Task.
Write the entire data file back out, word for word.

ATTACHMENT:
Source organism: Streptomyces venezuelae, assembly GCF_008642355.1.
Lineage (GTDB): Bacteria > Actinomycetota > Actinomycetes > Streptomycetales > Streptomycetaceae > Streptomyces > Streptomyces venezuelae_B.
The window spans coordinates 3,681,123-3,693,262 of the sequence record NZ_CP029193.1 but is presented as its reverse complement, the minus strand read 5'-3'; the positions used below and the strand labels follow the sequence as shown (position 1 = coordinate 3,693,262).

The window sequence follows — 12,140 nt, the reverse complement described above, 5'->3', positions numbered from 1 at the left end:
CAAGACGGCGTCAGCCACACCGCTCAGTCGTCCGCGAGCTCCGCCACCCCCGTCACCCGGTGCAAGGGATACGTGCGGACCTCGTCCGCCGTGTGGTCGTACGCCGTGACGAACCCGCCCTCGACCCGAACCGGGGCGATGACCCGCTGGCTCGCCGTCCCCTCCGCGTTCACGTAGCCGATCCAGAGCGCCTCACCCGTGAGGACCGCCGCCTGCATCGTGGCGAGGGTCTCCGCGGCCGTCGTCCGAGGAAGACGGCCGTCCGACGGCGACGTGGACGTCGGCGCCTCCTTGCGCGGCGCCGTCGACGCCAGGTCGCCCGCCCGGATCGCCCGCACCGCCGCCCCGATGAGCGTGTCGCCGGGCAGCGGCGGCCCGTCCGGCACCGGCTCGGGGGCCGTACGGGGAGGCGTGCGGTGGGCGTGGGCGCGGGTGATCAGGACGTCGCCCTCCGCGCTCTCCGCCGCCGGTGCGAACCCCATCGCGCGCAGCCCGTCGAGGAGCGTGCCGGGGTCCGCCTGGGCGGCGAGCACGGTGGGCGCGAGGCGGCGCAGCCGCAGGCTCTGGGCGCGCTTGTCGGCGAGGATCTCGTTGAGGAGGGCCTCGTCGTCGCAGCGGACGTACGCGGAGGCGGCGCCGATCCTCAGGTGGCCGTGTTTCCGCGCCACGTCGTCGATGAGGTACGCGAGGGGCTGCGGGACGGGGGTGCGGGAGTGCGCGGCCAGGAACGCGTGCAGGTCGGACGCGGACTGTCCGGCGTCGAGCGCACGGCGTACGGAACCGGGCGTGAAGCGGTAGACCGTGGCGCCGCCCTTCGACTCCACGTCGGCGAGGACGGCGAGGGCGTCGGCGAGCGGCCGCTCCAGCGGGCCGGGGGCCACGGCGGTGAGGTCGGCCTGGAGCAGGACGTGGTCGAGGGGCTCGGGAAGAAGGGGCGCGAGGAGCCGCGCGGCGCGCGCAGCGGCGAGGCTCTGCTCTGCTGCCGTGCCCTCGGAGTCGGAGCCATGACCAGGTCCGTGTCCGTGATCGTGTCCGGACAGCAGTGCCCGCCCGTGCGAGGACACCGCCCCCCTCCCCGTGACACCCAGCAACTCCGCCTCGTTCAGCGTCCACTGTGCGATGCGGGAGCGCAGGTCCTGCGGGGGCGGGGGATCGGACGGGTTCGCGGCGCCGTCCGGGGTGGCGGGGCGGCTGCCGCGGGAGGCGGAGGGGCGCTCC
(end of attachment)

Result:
Source organism: Streptomyces venezuelae, assembly GCF_008642355.1.
Lineage (GTDB): Bacteria > Actinomycetota > Actinomycetes > Streptomycetales > Streptomycetaceae > Streptomyces > Streptomyces venezuelae_B.
The window spans coordinates 3,681,123-3,693,262 of the sequence record NZ_CP029193.1 but is presented as its reverse complement, the minus strand read 5'-3'; the positions used below and the strand labels follow the sequence as shown (position 1 = coordinate 3,693,262).

The window sequence follows — 12,140 nt, the reverse complement described above, 5'->3', positions numbered from 1 at the left end:
CAAGACGGCGTCAGCCACACCGCTCAGTCGTCCGCGAGCTCCGCCACCCCCGTCACCCGGTGCAAGGGATACGTGCGGACCTCGTCCGCCGTGTGGTCGTACGCCGTGACGAACCCGCCCTCGACCCGAACCGGGGCGATGACCCGCTGGCTCGCCGTCCCCTCCGCGTTCACGTAGCCGATCCAGAGCGCCTCACCCGTGAGGACCGCCGCCTGCATCGTGGCGAGGGTCTCCGCGGCCGTCGTCCGAGGAAGACGGCCGTCCGACGGCGACGTGGACGTCGGCGCCTCCTTGCGCGGCGCCGTCGACGCCAGGTCGCCCGCCCGGATCGCCCGCACCGCCGCCCCGATGAGCGTGTCGCCGGGCAGCGGCGGCCCGTCCGGCACCGGCTCGGGGGCCGTACGGGGAGGCGTGCGGTGGGCGTGGGCGCGGGTGATCAGGACGTCGCCCTCCGCGCTCTCCGCCGCCGGTGCGAACCCCATCGCGCGCAGCCCGTCGAGGAGCGTGCCGGGGTCCGCCTGGGCGGCGAGCACGGTGGGCGCGAGGCGGCGCAGCCGCAGGCTCTGGGCGCGCTTGTCGGCGAGGATCTCGTTGAGGAGGGCCTCGTCGTCGCAGCGGACGTACGCGGAGGCGGCGCCGATCCTCAGGTGGCCGTGTTTCCGCGCCACGTCGTCGATGAGGTACGCGAGGGGCTGCGGGACGGGGGTGCGGGAGTGCGCGGCCAGGAACGCGTGCAGGTCGGACGCGGACTGTCCGGCGTCGAGCGCACGGCGTACGGAACCGGGCGTGAAGCGGTAGACCGTGGCGCCGCCCTTCGACTCCACGTCGGCGAGGACGGCGAGGGCGTCGGCGAGCGGCCGCTCCAGCGGGCCGGGGGCCACGGCGGTGAGGTCGGCCTGGAGCAGGACGTGGTCGAGGGGCTCGGGAAGAAGGGGCGCGAGGAGCCGCGCGGCGCGCGCAGCGGCGAGGCTCTGCTCTGCTGCCGTGCCCTCGGAGTCGGAGCCATGACCAGGTCCGTGTCCGTGATCGTGTCCGGACAGCAGTGCCCGCCCGTGCGAGGACACCGCCCCCCTCCCCGTGACACCCAGCAACTCCGCCTCGTTCAGCGTCCACTGTGCGATGCGGGAGCGCAGGTCCTGCGGGGGCGGGGGATCGGACGGGTTCGCGGCGCCGTCCGGGGTGGCGGGGCGGCTGCCGCGGGAGGCGGAGGGGCGCTCC